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The Cows
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Cindi    Posted 06-01-2004 at 03:40:38       [Reply]  [No Email]
Well, we kept them penned up in the small south pasture Saturday night, and Sunday, and turned them out into the back twenty yesterday afternoon. They took off like their tails were on fire, headed for the woods and the shade. All except the bald-face, who has yet to do anything impulsively.

She's about half wild, and it doesn't take much to spook her. She was the last one off the trailer, the last one to sample the feed, the last to find the fresh cold water we put out for them. She trotted around the south pasture for a full ten minutes after the others took off, bawling. There was a few tense moments where we were sure she was going to jump the fence, but she finally found the gate and out she went.

At feeding time, Fred stubbornly kept banging on a feed bucket.

"C'mon cows! Come on up cows!"

"You're wasting your time." I said. "We'll be lucky if we ever see them again."

"Nah." He said. "They'll come." Thump, thump, thump... "Come cows!"

Sure of myself, I turned my back and went back to my watering, shaking my head, feeling a little sorry for him. A few minutes later, he said...

"Hey...look here."

I turned around to see, of all things, the bald-face coming up through the grove like a black ghost. Right behind her was the one that looks like reddish-brown velvet, and the other two, right on their heels. I tried to ignore the look of smug satisfaction plastered across Fred's face, and just delighted in the fact that our cows were minding us. (smile)

KellyGa    Posted 06-01-2004 at 07:58:39       [Reply]  [No Email]
I look forward to many cow stories Cindi. :) Don't hold out on us now, k?

DD    Posted 06-01-2004 at 04:39:32       [Reply]  [No Email]
TeeHee, I'm so proud of ya for not (ahem) "watering" that smug look off Freds face : )

Larry 8N75381    Posted 06-01-2004 at 04:34:07       [Reply]  [No Email]

May I offer a "trick" that the husband of my wife's cousin used with his cows. He would every night go out to the barn with a bucket of corn on the cob, cobs broken in half. He then proceded to hand feed the corn to every cow. That helped him be sure that every one got "their share" AND had them tame enough that he could easily work with them when he needed to.

While I'm posting I will add my $0.02 on milking. At my Grandmother's farm, my Uncle kept the calf penned up in the barn lot all the time. He would let the cow in the barn lot to milk her while the calf nursed. The rest of the time the milk cow was let out to pasture with the rest of the herd.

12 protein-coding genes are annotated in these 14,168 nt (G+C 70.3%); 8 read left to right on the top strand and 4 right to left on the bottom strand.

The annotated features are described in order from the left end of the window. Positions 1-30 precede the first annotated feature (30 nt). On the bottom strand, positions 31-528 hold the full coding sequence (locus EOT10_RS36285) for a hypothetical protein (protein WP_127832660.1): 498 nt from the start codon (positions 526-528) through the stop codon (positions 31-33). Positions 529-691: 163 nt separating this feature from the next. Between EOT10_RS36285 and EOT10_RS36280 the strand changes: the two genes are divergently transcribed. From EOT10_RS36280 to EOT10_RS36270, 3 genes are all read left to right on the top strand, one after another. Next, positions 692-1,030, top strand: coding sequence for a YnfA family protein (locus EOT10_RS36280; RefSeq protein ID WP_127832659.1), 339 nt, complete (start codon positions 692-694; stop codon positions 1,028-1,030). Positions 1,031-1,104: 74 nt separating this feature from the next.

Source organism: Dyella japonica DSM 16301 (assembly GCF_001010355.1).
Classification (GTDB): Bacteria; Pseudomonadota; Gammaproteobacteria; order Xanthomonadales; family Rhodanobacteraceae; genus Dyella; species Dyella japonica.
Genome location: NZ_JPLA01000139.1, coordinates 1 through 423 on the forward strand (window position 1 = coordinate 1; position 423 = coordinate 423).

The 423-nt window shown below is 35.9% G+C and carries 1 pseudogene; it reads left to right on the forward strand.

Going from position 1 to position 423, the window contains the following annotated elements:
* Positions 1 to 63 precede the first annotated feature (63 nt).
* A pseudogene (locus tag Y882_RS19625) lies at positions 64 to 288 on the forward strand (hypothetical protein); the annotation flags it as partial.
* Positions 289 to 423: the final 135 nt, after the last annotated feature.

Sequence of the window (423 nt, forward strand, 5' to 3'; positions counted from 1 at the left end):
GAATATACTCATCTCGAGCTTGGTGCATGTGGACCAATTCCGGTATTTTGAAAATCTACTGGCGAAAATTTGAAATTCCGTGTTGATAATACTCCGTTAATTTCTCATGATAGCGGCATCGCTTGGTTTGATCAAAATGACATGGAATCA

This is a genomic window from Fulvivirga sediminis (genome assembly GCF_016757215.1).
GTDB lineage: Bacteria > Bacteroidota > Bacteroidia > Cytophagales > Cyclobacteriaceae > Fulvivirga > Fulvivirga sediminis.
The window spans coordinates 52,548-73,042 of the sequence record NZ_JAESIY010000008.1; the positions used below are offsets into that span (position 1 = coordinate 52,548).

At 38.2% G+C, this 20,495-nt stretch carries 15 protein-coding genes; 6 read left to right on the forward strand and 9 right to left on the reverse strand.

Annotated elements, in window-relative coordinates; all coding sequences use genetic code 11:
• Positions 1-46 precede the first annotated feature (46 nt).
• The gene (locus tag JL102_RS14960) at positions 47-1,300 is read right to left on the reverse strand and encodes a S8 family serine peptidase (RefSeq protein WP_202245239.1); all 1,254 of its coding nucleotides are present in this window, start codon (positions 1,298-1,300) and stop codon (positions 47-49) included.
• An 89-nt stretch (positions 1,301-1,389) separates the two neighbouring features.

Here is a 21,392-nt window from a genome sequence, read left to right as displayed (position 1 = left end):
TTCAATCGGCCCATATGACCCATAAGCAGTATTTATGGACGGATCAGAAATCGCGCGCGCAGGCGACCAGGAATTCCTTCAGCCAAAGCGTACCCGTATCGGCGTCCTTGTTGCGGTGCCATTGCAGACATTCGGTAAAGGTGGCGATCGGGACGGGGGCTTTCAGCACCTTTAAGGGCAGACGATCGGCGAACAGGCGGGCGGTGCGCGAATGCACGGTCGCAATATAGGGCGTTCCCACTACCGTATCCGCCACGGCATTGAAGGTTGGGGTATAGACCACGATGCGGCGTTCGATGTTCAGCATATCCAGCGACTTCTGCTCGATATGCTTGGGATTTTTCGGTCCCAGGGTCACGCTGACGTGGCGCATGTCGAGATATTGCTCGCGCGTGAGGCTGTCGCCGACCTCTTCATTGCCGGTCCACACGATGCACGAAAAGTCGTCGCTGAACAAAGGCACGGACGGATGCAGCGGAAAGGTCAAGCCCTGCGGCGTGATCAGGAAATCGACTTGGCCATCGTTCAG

One summer when I went down to spend several weeks, I was told that my Uncle had stopped milking since he and my Grandmother only drank coffee. SOOoooo, if I wanted milk I would have to milk the cow myself. You have NOT milked a cow until you do it with the calf on the other side!!! :-)

The calf got the right side and I got the left. Funny... the calf ALWAYS finished it's two quarters well before I got mine done. Now, how the calf could butt and then grab a teat from one of MY quarters in seemingly the same motion, I will never figure out!! :-) So to get my teat back I would have to stick my thumb in the calfs nose to get it to let go. That worked for the first few times pretty good, but when both it's quarters were completely stripped there was no keeping both of my teats away from the calf. :-) I'd get as much as I could from the one and then let the calf finish stripping the cow.

And then there was the calf slobber and foam.... ALL over your hands. But I wanted MY milk just as bad as that calf! I still prefer to eat with milk to drink. I made it through that summer with plenty of milk to drink,, may have even milked the next summer - CRS, you know.

I cannot remember what I sat on, but I do remember that I always put my head against the cow's side. I figured that would feel like another calf on that side.

Best wishes on your new adventure,

Steve from TN    Posted 06-01-2004 at 04:57:45       [Reply]  [No Email]
One of my morning chores before catching the school bus was milking a cow and then doing it again at night.Now that was an adventure. You had to watch the cow's leg to make sure she didn't kick the bucket over or worse, put her smelly foot in the bucket. You had to dodge her tail as she swatted flies(That's her story.)and sometimes you didn't duck in time and sometimes the tail wasn't dry. And Larry, like you, I would put my head against the cow's flank and lean against her. We sat on a one-legged stool. The only word that comes to mind is "hunch" for when the calf would jerk on his mammy's udder. This would jerk my hands away from my side and he/she would steal on of my teats. Actually we only gave the calf one fourth of the faucets and all he could steal. I can remember the sensation of the calf sucking on my finger. Wet and slobbery and whoa, what a suction. No wonder he could beat us milking! When I got up from milking and leaning against the cow(this helped me stay warm in the winter),it always amazed me to find that the cow was leaning against my head and my getting up suddenly would almost make her fall. Aw, the memories. I'm glad that I don't have to milk morning and night today. There were 10 of us kids and we had to get food every where we could find it.

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